A: As explained in Part 19, this song is a wonderful expression of the sacred teachings, laws and covenant articulated by the White Buffalo Maiden. These spiritual teachings transformed the people to the extent that White Buffalo Maiden renamed them. Formerly my ancestors called themselves “Pte Oyáte,” “Buffalo Nation,” or “Ikčé Oyáte,” “Common People.” White Buffalo Maiden renamed them “Lakȟóta” and commanded them to follow “Lakȟól Wičhóȟ’aŋ.” In other words, “the People of Peace” – not the peace that occurs because of the cessation of war, but the peace and order we observe in the natural world which is a manifestation of spiritual reality; the message that would enable humankind to reflect heavenly beauty, balance and harmony. In her song, White Buffalo Maiden exhorts the people to behave, act, and do things in this essentially sacred way.

Q: And now you are presenting White Buffalo Calf Woman’s “Prayer Song,” which is as follows:

Prayer Song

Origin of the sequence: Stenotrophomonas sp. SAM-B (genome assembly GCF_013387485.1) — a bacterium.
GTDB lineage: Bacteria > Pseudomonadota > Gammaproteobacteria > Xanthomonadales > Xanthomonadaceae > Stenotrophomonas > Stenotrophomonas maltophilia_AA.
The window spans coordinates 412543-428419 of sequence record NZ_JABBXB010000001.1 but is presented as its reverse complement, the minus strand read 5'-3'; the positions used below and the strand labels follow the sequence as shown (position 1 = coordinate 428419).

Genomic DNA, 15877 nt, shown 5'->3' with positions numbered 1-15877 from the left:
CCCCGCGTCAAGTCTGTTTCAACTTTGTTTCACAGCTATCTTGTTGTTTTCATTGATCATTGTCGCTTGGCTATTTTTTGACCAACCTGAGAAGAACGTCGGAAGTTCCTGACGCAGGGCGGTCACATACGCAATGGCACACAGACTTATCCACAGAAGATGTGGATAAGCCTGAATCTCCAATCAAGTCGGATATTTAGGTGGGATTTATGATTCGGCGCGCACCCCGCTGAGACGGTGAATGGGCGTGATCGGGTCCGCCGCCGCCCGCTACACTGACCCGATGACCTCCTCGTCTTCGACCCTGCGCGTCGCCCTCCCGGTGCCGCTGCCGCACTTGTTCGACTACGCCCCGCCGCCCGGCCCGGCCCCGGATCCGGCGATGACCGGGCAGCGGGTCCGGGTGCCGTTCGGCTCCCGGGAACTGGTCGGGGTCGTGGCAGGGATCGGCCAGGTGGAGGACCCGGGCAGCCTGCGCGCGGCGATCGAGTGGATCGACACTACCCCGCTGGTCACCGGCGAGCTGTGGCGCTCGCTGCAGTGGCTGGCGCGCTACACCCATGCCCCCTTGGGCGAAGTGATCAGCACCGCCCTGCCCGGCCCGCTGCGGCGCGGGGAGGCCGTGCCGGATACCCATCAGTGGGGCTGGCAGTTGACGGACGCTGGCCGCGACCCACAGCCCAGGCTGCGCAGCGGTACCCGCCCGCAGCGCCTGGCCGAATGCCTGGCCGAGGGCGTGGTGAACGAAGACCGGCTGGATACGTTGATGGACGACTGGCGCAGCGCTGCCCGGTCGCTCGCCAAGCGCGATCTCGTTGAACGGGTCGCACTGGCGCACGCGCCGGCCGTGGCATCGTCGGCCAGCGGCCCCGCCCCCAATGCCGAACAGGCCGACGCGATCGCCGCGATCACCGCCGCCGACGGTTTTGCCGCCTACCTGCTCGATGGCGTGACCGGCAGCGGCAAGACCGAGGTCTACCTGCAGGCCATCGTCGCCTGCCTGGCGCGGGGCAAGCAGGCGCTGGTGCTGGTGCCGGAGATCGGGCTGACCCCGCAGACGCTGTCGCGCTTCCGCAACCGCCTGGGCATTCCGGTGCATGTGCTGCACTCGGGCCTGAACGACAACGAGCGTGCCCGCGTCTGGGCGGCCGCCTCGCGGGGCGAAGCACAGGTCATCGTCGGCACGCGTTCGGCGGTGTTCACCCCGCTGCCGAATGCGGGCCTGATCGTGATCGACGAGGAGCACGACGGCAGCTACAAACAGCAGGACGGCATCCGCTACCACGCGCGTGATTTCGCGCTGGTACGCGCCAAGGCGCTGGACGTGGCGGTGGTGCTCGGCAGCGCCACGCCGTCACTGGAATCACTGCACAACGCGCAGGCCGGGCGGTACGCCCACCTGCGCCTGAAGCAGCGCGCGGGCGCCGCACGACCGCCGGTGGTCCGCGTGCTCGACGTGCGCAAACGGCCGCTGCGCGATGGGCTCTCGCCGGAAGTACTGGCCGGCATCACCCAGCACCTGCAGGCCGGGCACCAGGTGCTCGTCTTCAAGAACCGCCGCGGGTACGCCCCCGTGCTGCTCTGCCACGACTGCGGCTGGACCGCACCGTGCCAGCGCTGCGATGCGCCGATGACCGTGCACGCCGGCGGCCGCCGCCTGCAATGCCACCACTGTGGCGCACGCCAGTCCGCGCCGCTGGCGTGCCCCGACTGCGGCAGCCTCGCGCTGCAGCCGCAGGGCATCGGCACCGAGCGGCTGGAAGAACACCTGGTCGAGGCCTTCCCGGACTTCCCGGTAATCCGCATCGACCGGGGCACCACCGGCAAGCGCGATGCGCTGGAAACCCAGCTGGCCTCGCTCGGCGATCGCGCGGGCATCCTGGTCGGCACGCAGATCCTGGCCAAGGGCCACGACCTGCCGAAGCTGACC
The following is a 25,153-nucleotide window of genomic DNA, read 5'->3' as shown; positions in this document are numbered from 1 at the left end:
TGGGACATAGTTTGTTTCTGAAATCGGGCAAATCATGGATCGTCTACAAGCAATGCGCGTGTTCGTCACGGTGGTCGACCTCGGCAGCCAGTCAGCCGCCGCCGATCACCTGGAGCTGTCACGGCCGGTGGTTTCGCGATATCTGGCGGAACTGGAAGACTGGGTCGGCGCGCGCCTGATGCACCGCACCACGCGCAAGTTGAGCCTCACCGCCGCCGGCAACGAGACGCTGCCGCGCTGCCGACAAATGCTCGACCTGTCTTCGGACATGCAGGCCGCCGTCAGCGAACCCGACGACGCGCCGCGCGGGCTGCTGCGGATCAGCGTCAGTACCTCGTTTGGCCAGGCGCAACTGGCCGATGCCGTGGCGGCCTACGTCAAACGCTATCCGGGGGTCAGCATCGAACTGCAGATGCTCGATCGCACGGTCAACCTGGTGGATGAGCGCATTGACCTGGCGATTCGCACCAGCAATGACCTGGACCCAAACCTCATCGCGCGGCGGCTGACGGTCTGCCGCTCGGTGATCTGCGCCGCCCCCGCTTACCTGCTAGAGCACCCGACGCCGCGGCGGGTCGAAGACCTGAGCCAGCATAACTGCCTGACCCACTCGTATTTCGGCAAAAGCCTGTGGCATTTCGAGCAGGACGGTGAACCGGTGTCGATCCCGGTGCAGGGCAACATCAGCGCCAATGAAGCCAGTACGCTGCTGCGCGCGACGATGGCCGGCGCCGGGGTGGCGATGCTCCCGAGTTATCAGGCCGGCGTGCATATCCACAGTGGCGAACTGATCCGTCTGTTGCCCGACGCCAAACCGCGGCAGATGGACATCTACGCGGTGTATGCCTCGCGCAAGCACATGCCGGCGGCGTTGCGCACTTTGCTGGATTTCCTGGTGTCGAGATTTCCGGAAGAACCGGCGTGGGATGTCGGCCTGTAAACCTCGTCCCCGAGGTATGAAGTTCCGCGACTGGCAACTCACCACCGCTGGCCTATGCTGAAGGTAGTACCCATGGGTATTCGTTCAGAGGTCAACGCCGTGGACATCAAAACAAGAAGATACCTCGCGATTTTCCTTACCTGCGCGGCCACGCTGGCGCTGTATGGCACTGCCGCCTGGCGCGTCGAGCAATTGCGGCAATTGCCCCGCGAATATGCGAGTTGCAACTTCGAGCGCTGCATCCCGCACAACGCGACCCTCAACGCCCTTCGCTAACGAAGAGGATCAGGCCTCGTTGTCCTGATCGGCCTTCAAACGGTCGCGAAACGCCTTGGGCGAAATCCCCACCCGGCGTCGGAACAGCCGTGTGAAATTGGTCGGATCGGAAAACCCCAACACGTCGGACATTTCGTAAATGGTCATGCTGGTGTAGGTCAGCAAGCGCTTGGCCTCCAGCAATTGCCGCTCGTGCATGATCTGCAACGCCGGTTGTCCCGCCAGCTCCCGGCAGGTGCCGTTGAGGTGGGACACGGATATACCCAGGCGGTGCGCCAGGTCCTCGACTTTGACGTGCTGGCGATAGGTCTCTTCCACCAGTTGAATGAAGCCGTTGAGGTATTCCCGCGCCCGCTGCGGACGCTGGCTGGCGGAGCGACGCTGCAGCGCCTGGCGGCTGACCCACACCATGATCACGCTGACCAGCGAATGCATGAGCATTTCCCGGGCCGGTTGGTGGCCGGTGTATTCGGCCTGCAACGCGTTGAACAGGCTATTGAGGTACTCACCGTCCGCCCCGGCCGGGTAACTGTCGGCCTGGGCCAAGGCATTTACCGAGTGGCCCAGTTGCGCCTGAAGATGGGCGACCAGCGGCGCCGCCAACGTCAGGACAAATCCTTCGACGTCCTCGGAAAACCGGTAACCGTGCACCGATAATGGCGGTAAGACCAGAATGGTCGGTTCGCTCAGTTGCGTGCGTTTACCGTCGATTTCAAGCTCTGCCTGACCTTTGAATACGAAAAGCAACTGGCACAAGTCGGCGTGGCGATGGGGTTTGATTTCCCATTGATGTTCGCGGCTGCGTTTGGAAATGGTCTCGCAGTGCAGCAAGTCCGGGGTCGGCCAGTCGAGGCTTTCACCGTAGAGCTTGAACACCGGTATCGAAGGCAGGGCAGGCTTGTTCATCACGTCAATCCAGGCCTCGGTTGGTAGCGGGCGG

Wakȟáŋ Tȟáŋka tȟokáheya čhéwakiye.
Mitákuye ob waníkta čha tȟokáheya čhéwakiye.

First above all I pray to God.
That I may have life with my people I pray first above all.

Would you please comment on this song?

A: This song, attributed to White Buffalo Calf Woman, establishes the Lakota belief in one God, a central tenet of her dispensation. No matter what one’s inclination may be, in the final analysis, the source and object of all is one God. In the context of this prayer song, the text, “that I may have life with my people” refers to one’s eternal, spiritual life and how one’s destiny is interconnected with all of creation. In the White Buffalo Calf Woman’s teachings, “mitákuye”/“my relatives” refers to all of creation. For we are related to all under one God, as the following sacred song elaborates: